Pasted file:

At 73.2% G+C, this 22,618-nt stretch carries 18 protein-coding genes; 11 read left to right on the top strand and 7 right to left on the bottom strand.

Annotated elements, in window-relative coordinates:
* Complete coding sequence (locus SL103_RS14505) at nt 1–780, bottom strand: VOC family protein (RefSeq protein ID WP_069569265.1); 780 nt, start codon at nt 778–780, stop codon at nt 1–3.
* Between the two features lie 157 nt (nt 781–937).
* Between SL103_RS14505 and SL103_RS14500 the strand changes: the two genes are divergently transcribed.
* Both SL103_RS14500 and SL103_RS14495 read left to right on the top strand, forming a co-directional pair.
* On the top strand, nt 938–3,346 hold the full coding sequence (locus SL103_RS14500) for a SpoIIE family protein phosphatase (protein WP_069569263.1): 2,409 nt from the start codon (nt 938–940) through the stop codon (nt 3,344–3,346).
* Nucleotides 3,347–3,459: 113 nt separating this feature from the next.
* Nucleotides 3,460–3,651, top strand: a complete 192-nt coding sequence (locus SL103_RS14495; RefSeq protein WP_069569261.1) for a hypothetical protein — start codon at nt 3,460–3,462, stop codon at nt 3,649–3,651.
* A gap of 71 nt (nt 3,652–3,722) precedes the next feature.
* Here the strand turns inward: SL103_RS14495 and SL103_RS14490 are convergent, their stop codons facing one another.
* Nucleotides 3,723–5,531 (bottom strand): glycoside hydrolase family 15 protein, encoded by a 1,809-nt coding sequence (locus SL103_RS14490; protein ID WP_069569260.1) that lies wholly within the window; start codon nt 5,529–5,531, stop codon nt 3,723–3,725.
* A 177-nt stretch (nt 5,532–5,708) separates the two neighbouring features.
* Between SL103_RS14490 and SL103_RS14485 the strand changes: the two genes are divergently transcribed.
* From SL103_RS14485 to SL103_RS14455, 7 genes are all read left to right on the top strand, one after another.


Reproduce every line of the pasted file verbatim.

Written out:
At 73.2% G+C, this 22,618-nt stretch carries 18 protein-coding genes; 11 read left to right on the top strand and 7 right to left on the bottom strand.

Annotated elements, in window-relative coordinates:
* Complete coding sequence (locus SL103_RS14505) at nt 1–780, bottom strand: VOC family protein (RefSeq protein ID WP_069569265.1); 780 nt, start codon at nt 778–780, stop codon at nt 1–3.
* Between the two features lie 157 nt (nt 781–937).
* Between SL103_RS14505 and SL103_RS14500 the strand changes: the two genes are divergently transcribed.
* Both SL103_RS14500 and SL103_RS14495 read left to right on the top strand, forming a co-directional pair.
* On the top strand, nt 938–3,346 hold the full coding sequence (locus SL103_RS14500) for a SpoIIE family protein phosphatase (protein WP_069569263.1): 2,409 nt from the start codon (nt 938–940) through the stop codon (nt 3,344–3,346).
* Nucleotides 3,347–3,459: 113 nt separating this feature from the next.
* Nucleotides 3,460–3,651, top strand: a complete 192-nt coding sequence (locus SL103_RS14495; RefSeq protein WP_069569261.1) for a hypothetical protein — start codon at nt 3,460–3,462, stop codon at nt 3,649–3,651.
* A gap of 71 nt (nt 3,652–3,722) precedes the next feature.
* Here the strand turns inward: SL103_RS14495 and SL103_RS14490 are convergent, their stop codons facing one another.
* Nucleotides 3,723–5,531 (bottom strand): glycoside hydrolase family 15 protein, encoded by a 1,809-nt coding sequence (locus SL103_RS14490; protein ID WP_069569260.1) that lies wholly within the window; start codon nt 5,529–5,531, stop codon nt 3,723–3,725.
* A 177-nt stretch (nt 5,532–5,708) separates the two neighbouring features.
* Between SL103_RS14490 and SL103_RS14485 the strand changes: the two genes are divergently transcribed.
* From SL103_RS14485 to SL103_RS14455, 7 genes are all read left to right on the top strand, one after another.